• To a lesser extent, the rest of the base when McKay shows up. Like Stark, they actually act less crazy, quitting their usual slobbing around and start behaving like proper military personnel once they realize how straight-laced she is.
  • MacGyvering: Many of the hotel’s features come from scrapped or stolen materials that the Air Force isn’t using. The curtains and tents are old and damaged parachutes, the chairs came out of junked airplanes, some of the wall decorations are used or disarmed ordnance or pieces of thrown-out airframes, etc.
  • Mildly Military: The entirety of the outpost on Shima. At first.
  • No Good Deed Goes Unpunished: Gus's view of his military service, which included being shot out of a plane and having to survive a German PoW camp. He calls this being a "schnook", and he’s not done being one by the beginning of the movie.
  • Off on a Technicality: The final argument against Gus’s court martial is that the board is prosecuting the wrong man. The prosecution is using Gus’s first serial number, which means that the Air Force is trying to prosecute a man who was declared dead. Doc then moves to declare a mistrial and forces the board to take matters up with the Air Force. This doesn’t help, as the Air Force’s response is “take the bull by the horns”. The board declares him not guilty after Doc reasons with them further, downplaying the technicality and negotiating with the court instead.
  • Oh, Crap!: Presented to Gus in rapid-fire format, starting with accidentally re-enlisting in the U.S. Air Force.
  • Reassigned to Antarctica: Stark, for unknowingly buzzing the Supreme Court. Considering the miserable conditions on Shima, it's likely that some of the other Air Force personnel had similar run-ins.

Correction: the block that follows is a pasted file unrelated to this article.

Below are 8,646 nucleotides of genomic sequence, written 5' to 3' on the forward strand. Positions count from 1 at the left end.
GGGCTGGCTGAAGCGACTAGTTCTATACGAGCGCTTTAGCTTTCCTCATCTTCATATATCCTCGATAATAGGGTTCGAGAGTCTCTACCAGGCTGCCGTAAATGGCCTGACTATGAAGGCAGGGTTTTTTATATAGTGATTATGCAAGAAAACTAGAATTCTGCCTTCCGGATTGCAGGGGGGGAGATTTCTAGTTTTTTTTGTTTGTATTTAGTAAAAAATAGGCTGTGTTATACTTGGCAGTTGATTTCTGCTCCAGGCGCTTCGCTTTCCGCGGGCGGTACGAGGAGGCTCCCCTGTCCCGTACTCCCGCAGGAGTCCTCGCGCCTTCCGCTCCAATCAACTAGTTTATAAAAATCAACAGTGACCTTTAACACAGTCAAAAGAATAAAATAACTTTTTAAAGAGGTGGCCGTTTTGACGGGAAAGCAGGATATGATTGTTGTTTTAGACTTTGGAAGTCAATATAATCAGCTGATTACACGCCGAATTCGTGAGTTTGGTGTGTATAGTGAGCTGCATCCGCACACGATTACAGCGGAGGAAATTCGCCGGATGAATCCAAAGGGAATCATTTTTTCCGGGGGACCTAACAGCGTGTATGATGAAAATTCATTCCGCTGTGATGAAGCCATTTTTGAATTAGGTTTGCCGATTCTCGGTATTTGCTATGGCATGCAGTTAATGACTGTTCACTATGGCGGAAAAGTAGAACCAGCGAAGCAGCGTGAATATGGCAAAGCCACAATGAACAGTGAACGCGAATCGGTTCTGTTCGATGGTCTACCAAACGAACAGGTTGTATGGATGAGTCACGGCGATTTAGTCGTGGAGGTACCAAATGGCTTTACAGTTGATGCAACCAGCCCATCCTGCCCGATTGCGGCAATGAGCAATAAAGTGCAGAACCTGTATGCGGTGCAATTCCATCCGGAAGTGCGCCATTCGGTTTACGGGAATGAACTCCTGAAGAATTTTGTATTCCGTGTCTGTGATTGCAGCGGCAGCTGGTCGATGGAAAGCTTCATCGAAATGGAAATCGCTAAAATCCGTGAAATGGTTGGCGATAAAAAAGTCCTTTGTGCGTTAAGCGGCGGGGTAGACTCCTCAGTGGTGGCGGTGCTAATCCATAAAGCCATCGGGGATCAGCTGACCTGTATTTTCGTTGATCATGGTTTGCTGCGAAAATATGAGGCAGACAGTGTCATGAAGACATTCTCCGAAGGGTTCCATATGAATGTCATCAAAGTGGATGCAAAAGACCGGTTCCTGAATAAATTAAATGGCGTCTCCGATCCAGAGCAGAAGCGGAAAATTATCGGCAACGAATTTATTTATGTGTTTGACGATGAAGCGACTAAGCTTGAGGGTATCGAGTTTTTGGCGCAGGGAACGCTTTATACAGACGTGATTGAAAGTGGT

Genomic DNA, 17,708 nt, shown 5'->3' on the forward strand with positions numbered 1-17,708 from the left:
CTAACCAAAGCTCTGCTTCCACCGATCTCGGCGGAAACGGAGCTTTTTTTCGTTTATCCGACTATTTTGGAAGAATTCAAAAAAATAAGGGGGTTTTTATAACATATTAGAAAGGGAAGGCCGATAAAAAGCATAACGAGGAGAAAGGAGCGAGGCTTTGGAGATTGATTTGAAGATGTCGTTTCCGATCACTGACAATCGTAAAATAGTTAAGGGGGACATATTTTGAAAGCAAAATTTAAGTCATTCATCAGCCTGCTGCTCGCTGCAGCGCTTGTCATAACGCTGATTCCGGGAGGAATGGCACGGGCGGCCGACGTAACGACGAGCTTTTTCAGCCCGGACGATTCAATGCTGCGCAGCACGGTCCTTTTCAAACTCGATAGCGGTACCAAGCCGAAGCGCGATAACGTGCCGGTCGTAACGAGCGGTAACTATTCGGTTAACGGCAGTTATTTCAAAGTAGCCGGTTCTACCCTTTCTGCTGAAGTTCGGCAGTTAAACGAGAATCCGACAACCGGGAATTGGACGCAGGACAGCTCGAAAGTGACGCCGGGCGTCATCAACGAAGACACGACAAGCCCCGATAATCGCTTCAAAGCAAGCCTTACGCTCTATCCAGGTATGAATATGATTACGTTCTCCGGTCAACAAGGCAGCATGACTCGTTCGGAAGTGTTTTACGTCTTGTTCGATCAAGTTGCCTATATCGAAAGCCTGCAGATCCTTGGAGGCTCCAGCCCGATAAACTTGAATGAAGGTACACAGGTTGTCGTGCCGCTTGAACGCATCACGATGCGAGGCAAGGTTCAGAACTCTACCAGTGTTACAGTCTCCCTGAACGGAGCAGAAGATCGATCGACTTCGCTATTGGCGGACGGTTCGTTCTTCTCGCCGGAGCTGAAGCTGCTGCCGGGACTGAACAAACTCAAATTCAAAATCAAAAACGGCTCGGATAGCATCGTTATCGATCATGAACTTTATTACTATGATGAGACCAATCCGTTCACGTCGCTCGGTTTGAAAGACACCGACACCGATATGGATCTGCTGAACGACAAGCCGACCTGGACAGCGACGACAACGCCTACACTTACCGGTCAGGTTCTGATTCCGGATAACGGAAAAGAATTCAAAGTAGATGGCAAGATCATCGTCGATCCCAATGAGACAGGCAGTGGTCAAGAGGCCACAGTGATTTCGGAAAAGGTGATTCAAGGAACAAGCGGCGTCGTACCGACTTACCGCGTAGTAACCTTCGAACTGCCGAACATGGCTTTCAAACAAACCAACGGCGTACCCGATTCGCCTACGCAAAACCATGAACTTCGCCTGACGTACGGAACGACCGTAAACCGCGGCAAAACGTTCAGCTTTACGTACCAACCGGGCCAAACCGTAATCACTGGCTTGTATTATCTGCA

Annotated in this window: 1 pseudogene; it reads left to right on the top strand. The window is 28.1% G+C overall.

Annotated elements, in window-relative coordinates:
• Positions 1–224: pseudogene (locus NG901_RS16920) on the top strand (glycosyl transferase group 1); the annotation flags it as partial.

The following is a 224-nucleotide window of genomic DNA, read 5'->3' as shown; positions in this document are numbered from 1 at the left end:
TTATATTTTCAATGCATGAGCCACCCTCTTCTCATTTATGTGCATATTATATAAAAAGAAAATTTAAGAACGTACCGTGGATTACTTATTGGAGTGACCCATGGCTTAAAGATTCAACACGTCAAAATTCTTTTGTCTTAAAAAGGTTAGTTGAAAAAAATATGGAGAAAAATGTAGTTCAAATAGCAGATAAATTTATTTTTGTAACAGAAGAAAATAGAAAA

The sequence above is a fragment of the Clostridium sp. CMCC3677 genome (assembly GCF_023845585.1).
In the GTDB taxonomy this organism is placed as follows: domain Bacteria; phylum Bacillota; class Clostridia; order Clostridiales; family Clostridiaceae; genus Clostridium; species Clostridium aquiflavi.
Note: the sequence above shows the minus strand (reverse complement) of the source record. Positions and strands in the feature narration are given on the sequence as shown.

• Reveille: Played the first morning after McKay shows up.
  • The Scapegoat: The Air Force is looking for someone to take responsibility for the hotel. They find Brubaker in spite of the fact that Stark and his men try to explain that it was the entire base that participated. This is still overlooked by the Air Force for the simple fact that Gus’s name is on every form regarding the operation of the hotel, from procuring old and unused Air Force materials to the maid staff’s employment (which looks more like ownership).
  • Screw the Money, I Have Rules!: The bank and the mayor both reject funding the hotel simply because they hate the Americans on their island. It isn't until Ume, who turns out to be the mayor's daughter, gets involved that things start happening.
  • Screw This, I'm Outta Here!: The boat pilot that Gus talks to tell him about picking up an officer who was trying to swim back to the States. Gus mentions that there’s a screwball in every outfit but is deeply concerned when the pilot mentions that the man was the base’s morale officer. Stark and his staff tell Gus about a number of guys who, using absurd claims, tried just as hard to get transferred.
  • Shrine to the Fallen: A downed Zero near the base is made a shrine to its deceased pilot. This is primarily a method of giving the U.S. the finger since, as a shrine, the Air Force cannot remove it. The villagers burn it later as a show of friendship with the Americans.
  • Skewed Priorities: Stark parachutes down and gets hung up on a flagpole. His first demand is for a match because his cigar went out. It might have been a delaying tactic since Colonel Hollingsworth was geared up to arrest him should he set foot on the island.
  • Spice Rack Panacea: Doc gets the idea to advertise the hot spring water as a fake Fountain of Youth in order to attract people to the hotel. Strangely enough, this claim is never disputed during Gus’s court martial.
  • Take Me to Your Leader: Spoofed. The attitudes of the men stationed on Shima are so bizarre that Gus can only communicate his need to see the CO using this phrase.
  • You No Take Candle: Most of Ume's dialogue. This comes with the unfortunate side-effect of getting Gus into hot water, as her explanation of the staff's situation is riddled with poor choices of words.